Updated 13 February 2017

'If you have diabetes, you can't eat carbs'

Many people believe that if you have diabetes you can't eat carbs.


Many people believe that if you have diabetes you can't eat carbs. However, this is not true. The carbs debate has been raging for years among diabetics and non-diabetics. Carbohydrates are not the enemy. On the contrary, your body needs them to function optimally. Carbs are fuel for your body and without them you will have very little energy. They form the foundation of any healthy diet, whether you are diabetic or not.

As carbs are your main source of fuel, it should come as no surprise that they also have the greatest effect on your blood sugar levels. When you eat, your body processes the food into fuel. Even non-diabetics will see a raise in their blood glucose levels after eating – after all, your body’s energy levels are being replenished.

The secret, though, lies in 1) the kind of carbs that you eat and 2) your portion sizes. This is important for both diabetics and non-diabetics. If you eat too many carbs, you will definitely gain weight. And, if you eat carbs that are digested too quickly, it can cause a spike in blood sugar levels followed by a crash.

Carbohydrates are divided into simple carbs and complex carbs. Simple carbs are simple sugars which are digested quickly and are therefore a quick energy source. These are found in nutritious foods such as fruit, vegetables and dairy products, as well as empty-kilojoule foods (with no nutrients) such as table sugar, sweets, alcohol beverages and sweetened soft drinks.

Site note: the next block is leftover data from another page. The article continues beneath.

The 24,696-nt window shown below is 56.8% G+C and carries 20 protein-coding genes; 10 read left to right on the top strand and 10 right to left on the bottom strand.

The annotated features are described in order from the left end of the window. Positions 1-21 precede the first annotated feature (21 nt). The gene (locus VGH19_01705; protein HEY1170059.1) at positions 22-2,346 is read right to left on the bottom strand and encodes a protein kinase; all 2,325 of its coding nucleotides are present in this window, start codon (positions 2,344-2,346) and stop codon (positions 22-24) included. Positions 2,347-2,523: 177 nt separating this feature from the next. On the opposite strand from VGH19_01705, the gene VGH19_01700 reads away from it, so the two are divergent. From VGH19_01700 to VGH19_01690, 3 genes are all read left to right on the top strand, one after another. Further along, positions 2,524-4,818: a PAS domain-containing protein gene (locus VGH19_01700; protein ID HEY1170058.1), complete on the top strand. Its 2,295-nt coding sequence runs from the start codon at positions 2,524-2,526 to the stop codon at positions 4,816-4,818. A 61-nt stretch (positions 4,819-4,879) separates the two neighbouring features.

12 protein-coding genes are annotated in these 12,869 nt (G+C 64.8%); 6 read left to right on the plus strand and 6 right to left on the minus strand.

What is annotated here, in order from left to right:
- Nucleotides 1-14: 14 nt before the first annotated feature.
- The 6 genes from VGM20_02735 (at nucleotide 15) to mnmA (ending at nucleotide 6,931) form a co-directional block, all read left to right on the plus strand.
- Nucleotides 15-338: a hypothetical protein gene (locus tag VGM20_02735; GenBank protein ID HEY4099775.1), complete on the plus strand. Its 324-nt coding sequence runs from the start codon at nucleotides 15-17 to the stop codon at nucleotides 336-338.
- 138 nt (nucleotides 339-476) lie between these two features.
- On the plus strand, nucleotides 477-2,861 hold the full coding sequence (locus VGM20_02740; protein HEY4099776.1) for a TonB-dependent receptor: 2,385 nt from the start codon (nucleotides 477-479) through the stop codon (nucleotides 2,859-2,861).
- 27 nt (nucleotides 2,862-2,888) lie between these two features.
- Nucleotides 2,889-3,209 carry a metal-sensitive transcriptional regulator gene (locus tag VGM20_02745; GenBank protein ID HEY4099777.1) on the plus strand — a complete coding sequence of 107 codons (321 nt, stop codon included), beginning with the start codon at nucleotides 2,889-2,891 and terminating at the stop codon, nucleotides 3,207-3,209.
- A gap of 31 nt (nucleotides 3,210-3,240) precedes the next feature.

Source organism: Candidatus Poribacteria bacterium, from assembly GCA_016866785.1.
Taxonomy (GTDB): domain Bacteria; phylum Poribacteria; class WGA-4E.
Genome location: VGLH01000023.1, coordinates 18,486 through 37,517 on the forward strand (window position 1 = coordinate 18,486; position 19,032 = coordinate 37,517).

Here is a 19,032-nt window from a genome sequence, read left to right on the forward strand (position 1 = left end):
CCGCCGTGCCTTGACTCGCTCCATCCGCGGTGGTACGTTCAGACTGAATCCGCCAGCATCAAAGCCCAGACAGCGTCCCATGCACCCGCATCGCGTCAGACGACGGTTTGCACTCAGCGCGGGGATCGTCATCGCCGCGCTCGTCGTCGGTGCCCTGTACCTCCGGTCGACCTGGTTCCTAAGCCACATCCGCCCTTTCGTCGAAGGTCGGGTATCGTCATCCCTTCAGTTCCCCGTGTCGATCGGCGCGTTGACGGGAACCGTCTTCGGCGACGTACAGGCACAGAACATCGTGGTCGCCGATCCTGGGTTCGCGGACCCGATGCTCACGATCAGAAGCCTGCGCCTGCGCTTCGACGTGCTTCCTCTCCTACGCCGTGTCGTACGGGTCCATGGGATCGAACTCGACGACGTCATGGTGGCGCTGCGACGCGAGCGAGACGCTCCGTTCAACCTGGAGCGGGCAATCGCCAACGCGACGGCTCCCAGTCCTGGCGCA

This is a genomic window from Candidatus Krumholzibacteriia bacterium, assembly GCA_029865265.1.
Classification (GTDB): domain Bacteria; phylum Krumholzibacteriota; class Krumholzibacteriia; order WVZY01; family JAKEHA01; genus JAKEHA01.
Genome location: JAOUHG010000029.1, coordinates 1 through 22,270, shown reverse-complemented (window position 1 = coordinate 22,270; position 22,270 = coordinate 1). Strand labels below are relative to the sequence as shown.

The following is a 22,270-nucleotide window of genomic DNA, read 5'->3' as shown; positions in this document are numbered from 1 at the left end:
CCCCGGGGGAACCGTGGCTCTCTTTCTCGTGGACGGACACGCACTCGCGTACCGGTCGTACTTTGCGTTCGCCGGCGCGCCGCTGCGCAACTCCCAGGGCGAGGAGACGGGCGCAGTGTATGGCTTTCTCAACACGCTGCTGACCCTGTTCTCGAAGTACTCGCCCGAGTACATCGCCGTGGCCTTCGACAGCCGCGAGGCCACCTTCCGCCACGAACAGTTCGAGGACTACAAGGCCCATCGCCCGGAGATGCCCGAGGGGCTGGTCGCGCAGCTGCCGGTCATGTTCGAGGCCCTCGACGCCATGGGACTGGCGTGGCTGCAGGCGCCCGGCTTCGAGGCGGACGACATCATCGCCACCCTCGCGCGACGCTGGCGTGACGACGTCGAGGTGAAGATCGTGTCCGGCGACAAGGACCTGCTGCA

Complex carbs are found in grains, starchy vegetables and legumes. These are rich in B-vitamins, fibre and iron and are burned in a constant, time-release manner, which is excellent to help manage blood sugar fluctuations and to provide sustained energy. An added benefit of the fibre in complex carbs is that it can help lower blood cholesterol when eaten as part of a low-fat diet, and promote weight loss by making you feel full for longer.

What many people don’t understand is that when complex carbs are being refined (by stripping the fibre away) they start to act as simple carbs – they are digested rapidly, causing a spike in blood sugar levels followed by a crash. Refined carbs include cakes, pies, pastries, white bread and flour and white rice – foods found, unfortunately, in abundance in the typical Westernised diet.

To ensure steady blood sugar levels and sustained energy levels, rather stick to whole grains (brown bread, brown rice, wholewheat pasta, high-fibre cereals), peas and legumes (lentils, chickpeas and beans) and starchy veggies such as mealies, potato, sweet potato, butternut and pumpkin. If you are familiar with the Glycaemic Index (GI) you will note that these are also the foods with a lower GI.

Limit your size and number of carbs portions. A diabetic woman with a normal body weight should eat between 3 to 4 carbs serving per meal (45 to 60 grams). Diabetic men with a normal weight can eat 4 to 5 servings per meal or (60 to 75 grams). One carbs serving equals a slice of bread, a small potato, ½ cup of cooked oats, 1/3 cup of cooked rice, 3/4 cup of high-fibre cereal, ½ glas of orange juice, 1 glass of milk, 1 small apple or ½ a banana.



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Dr. May currently works as a fulltime endocrinologist and has been in private practice since 2004. He has a variety of interests, predominantly obesity and diabetes, but also sees patients with osteoporosis, thyroid disorders, men's health disorders, pituitary and adrenal disorders, polycystic ovaries, and disorders of growth. He is a leading member of several obesity and diabetes societies and runs a trial centre for new drugs.

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